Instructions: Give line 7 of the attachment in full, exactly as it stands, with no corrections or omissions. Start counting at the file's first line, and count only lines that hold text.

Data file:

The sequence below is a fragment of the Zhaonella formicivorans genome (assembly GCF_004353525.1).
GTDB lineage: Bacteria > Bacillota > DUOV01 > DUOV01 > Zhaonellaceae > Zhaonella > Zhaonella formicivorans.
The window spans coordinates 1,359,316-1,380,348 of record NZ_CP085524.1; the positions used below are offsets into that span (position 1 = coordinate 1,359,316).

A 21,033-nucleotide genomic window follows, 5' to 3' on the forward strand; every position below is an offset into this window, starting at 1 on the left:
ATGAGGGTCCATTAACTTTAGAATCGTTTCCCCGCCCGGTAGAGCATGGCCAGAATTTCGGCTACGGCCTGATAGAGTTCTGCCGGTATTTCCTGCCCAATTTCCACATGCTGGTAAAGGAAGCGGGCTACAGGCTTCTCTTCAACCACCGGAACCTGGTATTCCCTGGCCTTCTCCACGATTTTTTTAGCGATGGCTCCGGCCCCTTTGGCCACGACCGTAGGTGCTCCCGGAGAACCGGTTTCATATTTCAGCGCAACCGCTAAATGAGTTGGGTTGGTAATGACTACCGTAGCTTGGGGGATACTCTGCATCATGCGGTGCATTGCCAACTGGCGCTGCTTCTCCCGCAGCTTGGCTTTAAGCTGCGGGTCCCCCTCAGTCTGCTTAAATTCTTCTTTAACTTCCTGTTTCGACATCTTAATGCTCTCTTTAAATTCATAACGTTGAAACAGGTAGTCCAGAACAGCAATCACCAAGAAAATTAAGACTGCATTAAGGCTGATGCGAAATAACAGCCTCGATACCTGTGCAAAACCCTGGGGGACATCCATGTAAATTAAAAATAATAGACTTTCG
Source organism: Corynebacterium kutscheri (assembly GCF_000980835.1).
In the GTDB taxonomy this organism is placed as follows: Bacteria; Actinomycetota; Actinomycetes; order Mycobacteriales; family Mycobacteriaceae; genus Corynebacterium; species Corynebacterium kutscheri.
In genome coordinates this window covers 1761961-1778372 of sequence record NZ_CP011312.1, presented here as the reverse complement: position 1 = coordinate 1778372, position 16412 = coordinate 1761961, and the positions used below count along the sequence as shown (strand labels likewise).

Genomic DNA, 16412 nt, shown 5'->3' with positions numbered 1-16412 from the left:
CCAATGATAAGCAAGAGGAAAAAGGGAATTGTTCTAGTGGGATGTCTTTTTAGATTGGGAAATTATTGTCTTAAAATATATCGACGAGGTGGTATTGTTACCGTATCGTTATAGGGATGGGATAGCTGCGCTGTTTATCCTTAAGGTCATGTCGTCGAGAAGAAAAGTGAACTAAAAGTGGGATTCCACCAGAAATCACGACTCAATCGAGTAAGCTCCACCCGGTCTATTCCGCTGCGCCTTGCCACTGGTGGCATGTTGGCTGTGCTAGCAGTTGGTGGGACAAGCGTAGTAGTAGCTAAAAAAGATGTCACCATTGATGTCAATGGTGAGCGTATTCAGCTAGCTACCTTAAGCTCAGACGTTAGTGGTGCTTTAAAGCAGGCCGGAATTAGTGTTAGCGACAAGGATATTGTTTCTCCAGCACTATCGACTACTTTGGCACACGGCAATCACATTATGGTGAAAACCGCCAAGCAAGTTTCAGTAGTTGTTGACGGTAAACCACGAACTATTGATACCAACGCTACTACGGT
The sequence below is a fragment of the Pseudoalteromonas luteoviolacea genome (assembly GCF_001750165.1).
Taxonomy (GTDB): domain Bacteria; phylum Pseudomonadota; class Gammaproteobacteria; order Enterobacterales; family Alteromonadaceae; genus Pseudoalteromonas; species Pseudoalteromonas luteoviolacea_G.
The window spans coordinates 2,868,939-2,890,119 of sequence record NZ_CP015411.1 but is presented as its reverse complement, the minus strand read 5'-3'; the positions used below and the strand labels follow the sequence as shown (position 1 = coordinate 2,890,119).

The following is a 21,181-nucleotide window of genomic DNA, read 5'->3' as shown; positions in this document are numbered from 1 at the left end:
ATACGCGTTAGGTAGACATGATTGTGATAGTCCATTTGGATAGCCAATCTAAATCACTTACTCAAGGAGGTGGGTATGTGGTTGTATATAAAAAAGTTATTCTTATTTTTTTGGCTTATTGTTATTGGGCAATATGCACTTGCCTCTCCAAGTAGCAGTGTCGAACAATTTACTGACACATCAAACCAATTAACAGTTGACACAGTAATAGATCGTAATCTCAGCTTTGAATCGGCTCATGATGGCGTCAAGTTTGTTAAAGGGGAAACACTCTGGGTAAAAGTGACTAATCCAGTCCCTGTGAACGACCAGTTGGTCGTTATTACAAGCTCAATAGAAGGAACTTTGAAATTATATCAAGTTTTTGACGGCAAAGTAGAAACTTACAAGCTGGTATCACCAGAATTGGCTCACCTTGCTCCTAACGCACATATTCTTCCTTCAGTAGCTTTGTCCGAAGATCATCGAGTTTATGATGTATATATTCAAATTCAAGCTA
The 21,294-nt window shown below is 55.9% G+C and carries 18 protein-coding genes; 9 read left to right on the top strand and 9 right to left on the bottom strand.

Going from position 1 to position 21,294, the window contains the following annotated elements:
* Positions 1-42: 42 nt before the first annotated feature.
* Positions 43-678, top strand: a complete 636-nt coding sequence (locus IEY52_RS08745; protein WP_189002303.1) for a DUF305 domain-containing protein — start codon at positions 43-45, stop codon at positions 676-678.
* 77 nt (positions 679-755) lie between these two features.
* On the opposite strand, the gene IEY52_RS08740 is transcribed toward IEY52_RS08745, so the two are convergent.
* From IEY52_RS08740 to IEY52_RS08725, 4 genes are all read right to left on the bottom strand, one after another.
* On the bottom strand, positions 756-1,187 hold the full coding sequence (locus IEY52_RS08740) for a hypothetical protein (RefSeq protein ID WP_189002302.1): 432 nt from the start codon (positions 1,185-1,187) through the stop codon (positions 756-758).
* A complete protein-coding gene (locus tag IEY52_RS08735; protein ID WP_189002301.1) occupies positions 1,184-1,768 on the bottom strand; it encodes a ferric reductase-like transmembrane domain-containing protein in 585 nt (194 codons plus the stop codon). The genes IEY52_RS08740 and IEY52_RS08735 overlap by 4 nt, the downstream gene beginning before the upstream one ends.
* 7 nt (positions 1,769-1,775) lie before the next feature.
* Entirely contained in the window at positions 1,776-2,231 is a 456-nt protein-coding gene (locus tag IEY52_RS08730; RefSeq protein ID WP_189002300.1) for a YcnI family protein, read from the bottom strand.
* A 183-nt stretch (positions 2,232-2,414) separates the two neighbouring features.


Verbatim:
In the GTDB taxonomy this organism is placed as follows: Bacteria; Actinomycetota; Actinomycetes; order Mycobacteriales; family Mycobacteriaceae; genus Corynebacterium; species Corynebacterium kutscheri.